Expected Family Contribution, or EFC, is a number assigned to every student that completes the Free Application for Federal Student Aid (FAFSA). The number itself is actually the dollar amount that the government has deemed you and your family should be able to contribute to your college education that year. Much like a golf score, the lower the number, the better. The number itself not only determines how much the government believes you should contribute to you education, but how much aid will be assigned to you. This aid assignment is different according to the school you attend, the state you live in, and what aid you have received before. The formula is complex and has several factors, however here are a few points to remember:
1. The More The Merrier – The EFC formula takes into account how many people live in a household, and of how many are in college during that school year. For example, if you live only with your mother and a sibling, your aid would be higher than if you lived with both of your parents and a sibling. Furthermore, lets say you and your brother were both attending school; your EFC would be even lower than if he were not . While it may seem counter intuitive, it actually may be beneficial for many to attend school at the same time; but make sure you crunch the numbers first before you make that kind of decision.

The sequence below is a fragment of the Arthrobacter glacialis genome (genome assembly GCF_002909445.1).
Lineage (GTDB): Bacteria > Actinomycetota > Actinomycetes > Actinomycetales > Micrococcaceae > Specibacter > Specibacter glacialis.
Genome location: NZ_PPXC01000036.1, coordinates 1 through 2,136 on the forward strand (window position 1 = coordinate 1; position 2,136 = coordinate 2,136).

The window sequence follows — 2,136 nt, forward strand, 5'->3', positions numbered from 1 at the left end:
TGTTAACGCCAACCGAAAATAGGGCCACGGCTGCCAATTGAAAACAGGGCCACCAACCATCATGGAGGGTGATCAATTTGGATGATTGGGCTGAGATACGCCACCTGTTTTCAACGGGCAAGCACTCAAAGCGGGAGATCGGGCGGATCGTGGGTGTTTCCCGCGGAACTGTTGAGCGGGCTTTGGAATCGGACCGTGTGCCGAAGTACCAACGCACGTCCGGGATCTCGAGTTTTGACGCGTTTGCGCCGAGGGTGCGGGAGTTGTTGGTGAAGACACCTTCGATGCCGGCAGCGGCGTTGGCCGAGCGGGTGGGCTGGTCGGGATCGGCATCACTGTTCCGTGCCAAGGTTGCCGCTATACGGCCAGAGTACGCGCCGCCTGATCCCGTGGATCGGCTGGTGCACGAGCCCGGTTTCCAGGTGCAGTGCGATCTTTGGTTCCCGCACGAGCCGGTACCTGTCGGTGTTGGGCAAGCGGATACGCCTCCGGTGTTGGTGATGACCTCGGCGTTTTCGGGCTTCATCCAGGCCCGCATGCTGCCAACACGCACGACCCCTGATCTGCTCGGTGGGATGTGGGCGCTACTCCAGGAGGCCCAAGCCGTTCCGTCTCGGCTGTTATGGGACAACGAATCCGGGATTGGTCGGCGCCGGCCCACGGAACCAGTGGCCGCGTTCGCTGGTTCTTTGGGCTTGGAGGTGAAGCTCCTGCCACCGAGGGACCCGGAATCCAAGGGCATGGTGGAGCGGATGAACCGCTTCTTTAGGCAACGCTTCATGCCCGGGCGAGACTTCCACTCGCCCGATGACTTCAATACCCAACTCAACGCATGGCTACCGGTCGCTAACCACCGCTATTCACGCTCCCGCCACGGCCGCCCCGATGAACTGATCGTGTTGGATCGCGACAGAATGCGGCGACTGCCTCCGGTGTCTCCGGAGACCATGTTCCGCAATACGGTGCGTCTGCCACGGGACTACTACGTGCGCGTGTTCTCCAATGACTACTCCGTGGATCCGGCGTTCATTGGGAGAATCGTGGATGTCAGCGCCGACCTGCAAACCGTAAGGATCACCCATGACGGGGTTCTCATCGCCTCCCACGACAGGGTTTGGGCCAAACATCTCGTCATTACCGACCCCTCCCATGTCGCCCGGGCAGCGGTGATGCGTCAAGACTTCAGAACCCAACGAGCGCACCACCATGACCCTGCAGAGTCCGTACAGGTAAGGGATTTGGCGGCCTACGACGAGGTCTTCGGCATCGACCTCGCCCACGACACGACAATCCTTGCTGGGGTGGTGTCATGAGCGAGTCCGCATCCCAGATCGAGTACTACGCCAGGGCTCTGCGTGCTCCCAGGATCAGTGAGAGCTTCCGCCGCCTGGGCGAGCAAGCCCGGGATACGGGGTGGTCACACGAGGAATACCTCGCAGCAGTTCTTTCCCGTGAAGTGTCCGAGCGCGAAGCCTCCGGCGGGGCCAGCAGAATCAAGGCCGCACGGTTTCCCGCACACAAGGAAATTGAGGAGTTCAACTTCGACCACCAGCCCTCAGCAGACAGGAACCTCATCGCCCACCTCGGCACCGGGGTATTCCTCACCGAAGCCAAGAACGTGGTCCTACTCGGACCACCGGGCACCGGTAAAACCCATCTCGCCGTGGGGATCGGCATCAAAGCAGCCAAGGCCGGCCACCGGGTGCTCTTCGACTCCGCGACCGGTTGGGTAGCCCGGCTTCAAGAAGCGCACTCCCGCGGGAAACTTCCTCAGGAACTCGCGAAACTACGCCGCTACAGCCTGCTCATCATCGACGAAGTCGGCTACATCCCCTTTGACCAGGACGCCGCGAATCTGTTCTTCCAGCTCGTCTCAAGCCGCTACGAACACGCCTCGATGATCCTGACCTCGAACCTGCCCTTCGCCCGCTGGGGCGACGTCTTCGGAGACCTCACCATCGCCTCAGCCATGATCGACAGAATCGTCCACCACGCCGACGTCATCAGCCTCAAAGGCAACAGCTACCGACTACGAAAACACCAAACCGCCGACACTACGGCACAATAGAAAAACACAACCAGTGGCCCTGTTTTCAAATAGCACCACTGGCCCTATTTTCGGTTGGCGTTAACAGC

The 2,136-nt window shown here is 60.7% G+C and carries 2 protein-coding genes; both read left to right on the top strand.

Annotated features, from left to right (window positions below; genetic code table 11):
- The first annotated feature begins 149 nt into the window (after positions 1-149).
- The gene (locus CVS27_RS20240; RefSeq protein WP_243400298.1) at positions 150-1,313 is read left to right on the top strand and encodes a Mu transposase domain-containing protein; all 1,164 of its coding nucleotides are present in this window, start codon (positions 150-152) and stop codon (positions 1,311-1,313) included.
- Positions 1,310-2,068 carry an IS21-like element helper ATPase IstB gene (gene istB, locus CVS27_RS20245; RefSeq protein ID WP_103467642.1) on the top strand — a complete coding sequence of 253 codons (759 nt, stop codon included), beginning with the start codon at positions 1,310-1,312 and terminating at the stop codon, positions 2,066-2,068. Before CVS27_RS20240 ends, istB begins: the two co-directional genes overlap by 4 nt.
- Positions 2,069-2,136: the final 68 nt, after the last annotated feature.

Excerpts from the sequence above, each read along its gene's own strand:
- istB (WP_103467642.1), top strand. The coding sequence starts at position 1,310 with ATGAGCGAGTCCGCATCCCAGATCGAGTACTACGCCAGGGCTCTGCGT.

2. School Cost Matters – The maximum EFC one can have, and still receive the Pell Grant is $5,273. However, other forms of aid such as student loans and state aid, tend to scale according to your EFC and the cost of your school. A private school, or an out of state school school tend to be almost twice the cost of the average state university. So it’s important to keep in mind the overall cost of the school you wish to attend in relation to your EFC.
3. You Can Challenge Your EFC – After you file your FAFSA, and recieve your EFC, the battle isn’t always over. Because circumstances change and your EFC is based on last year’s taxes, you can ask for a review at the school level. If one or both of your parents have been laid off or had a sudden reduction in income, you can appeal and ask for a financial aid reassessment. No matter what, if you think last years taxes do not reflect this years realities, than by all means ask your local OFA for a reassessment. It may make all the difference between paying just a couple of thousand out of pocket, or simply not going at all.